Forum: Ruby Hpricot elem index/position

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6cf8286fcab5843f468d62f5e6fb22de?d=identicon&s=25 henryturnerlists@googlemail.com (Guest)
on 2008-10-06 18:12
(Received via mailing list)
Hey,

Trying to find the String index of an Hpricot::Elem within its doc.
For example..

doc = Hpricot("<a>bob</a><a>james</a><a>dan</a>")
elem = doc.search("a")[1]
elem.start #=> 10 ( the first '<' of the second a tag.)

and eventually the following would be good..

elem.length #=> 12
elem.end #=> 21

Any thoughts appreciated!
Henners
134ea397777886d6f0aa992672a50eaa?d=identicon&s=25 Mark Thomas (Guest)
on 2008-10-06 22:55
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On Oct 6, 10:19 am, "henryturnerli...@googlemail.com"
<henryturnerli...@googlemail.com> wrote:
>
> elem.length #=> 12
> elem.end #=> 21
>
> Any thoughts appreciated!
> Henners

My first thought is: Why do you want that information? Character
position is meaningless in an XML and HTML DOM. Whitespace can change
character positions without affecting the DOM at all.

-- Mark.
6cf8286fcab5843f468d62f5e6fb22de?d=identicon&s=25 henryturnerlists@googlemail.com (Guest)
on 2008-10-07 10:00
(Received via mailing list)
Hi Mark,

I'm writing a broken link reporting type tool. When I find a dodgy tag
I'd like to be able to relay the character position and or line number
to the user. Useful for debugging.

Thanks -h
134ea397777886d6f0aa992672a50eaa?d=identicon&s=25 Mark Thomas (Guest)
on 2008-10-07 15:57
(Received via mailing list)
On Oct 7, 3:58 am, "henryturnerli...@googlemail.com"
<henryturnerli...@googlemail.com> wrote:
> Hi Mark,
>
> I'm writing a broken link reporting type tool. When I find a dodgy tag
> I'd like to be able to relay the character position and or line number
> to the user. Useful for debugging.

So, are you really interested in broken *links* (as in a GET does not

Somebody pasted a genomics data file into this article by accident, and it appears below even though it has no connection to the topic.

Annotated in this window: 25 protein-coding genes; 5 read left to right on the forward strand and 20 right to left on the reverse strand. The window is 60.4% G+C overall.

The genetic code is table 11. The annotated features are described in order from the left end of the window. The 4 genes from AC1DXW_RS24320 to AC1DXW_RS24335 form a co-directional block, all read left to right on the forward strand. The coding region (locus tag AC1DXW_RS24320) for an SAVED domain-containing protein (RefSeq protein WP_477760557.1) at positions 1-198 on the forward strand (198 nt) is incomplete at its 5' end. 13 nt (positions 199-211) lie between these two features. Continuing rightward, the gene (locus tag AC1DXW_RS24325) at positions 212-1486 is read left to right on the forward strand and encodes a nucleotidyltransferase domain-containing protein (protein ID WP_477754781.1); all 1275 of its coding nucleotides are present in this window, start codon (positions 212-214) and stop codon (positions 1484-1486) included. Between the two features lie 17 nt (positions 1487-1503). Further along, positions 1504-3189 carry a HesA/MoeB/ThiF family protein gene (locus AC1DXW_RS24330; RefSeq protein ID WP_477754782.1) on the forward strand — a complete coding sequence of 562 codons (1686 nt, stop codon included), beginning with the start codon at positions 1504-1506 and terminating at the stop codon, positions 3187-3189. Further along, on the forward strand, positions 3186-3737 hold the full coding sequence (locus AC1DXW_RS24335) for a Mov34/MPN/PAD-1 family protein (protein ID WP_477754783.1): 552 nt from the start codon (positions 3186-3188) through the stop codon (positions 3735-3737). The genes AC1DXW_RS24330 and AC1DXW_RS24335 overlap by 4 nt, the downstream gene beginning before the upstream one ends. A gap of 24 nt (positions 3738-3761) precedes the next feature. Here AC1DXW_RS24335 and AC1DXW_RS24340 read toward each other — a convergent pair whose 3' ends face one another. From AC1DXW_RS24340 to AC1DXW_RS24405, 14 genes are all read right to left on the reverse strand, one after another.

return a 200 result code) or broken HTML? I have done the former via
AJAX (jQuery sends links to a backend rails action, and if it is
broken changes the class of the link to display a red background). The
latter may be able to be done with libxml, which reports the character
position of broken input.

-- Mark.
6cf8286fcab5843f468d62f5e6fb22de?d=identicon&s=25 henryturnerlists@googlemail.com (Guest)
on 2008-10-07 16:30
(Received via mailing list)
Well, I suppose there are incorrectly formatted links too... I was
talking about correctly formatted links that point to a 400+ status
code resource. Something libxml would not pick up since I guess you're
talking about its syntax checking bit.

Since the entire document is accessible from the Hpricot::Elem it
seems plausible to count the characters up to and after the element. A
15min look at the source didn't reveal anything obvious.. Have a nasty
feeling that this type of thing would have to be done in the compiled
C section of it..
134ea397777886d6f0aa992672a50eaa?d=identicon&s=25 Mark Thomas (Guest)
on 2008-10-07 19:40
(Received via mailing list)
On Oct 7, 10:28 am, "henryturnerli...@googlemail.com"
<henryturnerli...@googlemail.com> wrote:
> Well, I suppose there are incorrectly formatted links too... I was
> talking about correctly formatted links that point to a 400+ status
> code resource. Something libxml would not pick up since I guess you're
talking about its syntax checking bit.

Well, libxml stores the line number of every element. So you can
extract all links, check them, and print out element.line_num for each
one that fails the check.

Here's some starter code:

#----------------------------------------------

require 'rubygems'
require 'xml'

XML::Parser.default_line_numbers = true

html = <<END_HTML
  <html>
  <head><title>test</title></head>
  <body>
    Here is a <a href="http://brok.en">broken link.</a>
  </body>
  </html>
END_HTML

parser = XML::Parser.string html
doc = parser.parse

def broken?(link)
  true
end

doc.find("//a[@href]").each do |link|
  if broken?(link)
    puts "Broken link to #{link['href']} on line #{link.line_num}"
  end
end
134ea397777886d6f0aa992672a50eaa?d=identicon&s=25 Mark Thomas (Guest)
on 2008-10-08 05:00
(Received via mailing list)
On Oct 7, 1:36 pm, I wrote:
> Well, libxml stores the line number of every element. So you can
> extract all links, check them, and print out element.line_num for each
> one that fails the check.

Oops, my example mistakenly used the XML parser, so replace that with
XML::HTMLparser since you are parsing HTML.

-- Mark.
6cf8286fcab5843f468d62f5e6fb22de?d=identicon&s=25 henryturnerlists@googlemail.com (Guest)
on 2008-10-08 21:08
(Received via mailing list)
Thanks for the hint towards to libxml-ruby! I didn't even know it
existed. Can't see anything for character position but very happy
indeed. Will have a go at implementing it myself when poss..

cheers
-h
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